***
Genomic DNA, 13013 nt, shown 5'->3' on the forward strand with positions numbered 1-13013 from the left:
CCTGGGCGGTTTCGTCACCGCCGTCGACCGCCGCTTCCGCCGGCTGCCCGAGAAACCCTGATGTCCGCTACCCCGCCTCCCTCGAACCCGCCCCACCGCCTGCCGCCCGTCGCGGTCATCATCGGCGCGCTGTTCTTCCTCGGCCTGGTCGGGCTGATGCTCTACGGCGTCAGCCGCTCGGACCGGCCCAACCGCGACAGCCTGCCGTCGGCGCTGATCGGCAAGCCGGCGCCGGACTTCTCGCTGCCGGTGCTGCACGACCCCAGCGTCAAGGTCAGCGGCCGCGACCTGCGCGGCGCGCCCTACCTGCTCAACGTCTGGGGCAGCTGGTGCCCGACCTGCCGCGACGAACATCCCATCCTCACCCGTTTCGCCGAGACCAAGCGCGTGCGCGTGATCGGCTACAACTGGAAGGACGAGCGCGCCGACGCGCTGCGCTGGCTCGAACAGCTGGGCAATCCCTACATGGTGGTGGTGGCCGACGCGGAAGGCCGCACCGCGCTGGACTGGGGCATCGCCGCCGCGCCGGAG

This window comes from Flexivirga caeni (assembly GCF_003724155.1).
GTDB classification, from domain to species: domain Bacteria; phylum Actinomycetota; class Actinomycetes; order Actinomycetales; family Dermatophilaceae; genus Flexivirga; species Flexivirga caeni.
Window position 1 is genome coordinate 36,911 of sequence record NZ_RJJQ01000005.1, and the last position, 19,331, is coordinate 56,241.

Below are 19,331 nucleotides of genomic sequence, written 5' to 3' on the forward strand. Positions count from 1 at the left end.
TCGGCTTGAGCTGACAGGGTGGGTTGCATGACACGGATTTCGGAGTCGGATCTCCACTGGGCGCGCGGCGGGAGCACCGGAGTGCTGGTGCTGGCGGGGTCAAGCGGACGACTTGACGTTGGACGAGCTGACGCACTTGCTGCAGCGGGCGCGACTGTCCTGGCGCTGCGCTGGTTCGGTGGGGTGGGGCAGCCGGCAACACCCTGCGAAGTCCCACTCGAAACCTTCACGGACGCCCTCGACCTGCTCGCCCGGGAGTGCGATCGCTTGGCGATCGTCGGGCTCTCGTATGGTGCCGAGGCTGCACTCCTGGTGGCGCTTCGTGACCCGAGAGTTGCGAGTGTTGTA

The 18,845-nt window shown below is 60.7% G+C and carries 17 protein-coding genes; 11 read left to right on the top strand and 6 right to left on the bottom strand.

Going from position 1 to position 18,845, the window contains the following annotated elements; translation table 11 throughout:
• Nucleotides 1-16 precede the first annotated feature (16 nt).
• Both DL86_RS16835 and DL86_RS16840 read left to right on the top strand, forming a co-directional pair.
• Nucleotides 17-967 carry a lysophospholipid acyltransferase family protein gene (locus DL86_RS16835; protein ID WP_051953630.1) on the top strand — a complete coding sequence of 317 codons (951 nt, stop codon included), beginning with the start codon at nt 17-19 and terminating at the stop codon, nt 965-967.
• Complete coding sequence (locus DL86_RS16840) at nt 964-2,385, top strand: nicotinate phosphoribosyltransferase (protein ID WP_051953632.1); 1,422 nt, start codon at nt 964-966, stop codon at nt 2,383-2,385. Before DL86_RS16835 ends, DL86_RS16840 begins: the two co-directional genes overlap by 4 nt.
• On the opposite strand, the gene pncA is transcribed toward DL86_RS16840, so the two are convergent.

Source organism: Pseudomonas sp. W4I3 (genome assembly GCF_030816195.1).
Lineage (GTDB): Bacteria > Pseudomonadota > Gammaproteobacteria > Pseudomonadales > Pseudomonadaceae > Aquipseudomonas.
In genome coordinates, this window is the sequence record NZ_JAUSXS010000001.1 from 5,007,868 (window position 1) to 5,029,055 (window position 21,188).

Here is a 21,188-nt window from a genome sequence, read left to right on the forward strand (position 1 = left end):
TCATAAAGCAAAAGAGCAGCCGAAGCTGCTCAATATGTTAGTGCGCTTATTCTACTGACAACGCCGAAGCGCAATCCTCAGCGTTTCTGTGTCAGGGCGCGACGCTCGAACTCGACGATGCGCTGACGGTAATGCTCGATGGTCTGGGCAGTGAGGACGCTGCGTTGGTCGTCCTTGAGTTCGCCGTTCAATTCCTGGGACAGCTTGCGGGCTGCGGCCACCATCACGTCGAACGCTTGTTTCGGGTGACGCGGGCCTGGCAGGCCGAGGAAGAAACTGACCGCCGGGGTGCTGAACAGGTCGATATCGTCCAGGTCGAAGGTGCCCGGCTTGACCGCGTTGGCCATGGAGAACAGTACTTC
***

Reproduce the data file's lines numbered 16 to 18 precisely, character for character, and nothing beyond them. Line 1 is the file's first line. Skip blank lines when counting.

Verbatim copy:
Lineage (GTDB): Bacteria > Pseudomonadota > Gammaproteobacteria > Pseudomonadales > Pseudomonadaceae > Aquipseudomonas.
In genome coordinates, this window is the sequence record NZ_JAUSXS010000001.1 from 5,007,868 (window position 1) to 5,029,055 (window position 21,188).

Here is a 21,188-nt window from a genome sequence, read left to right on the forward strand (position 1 = left end):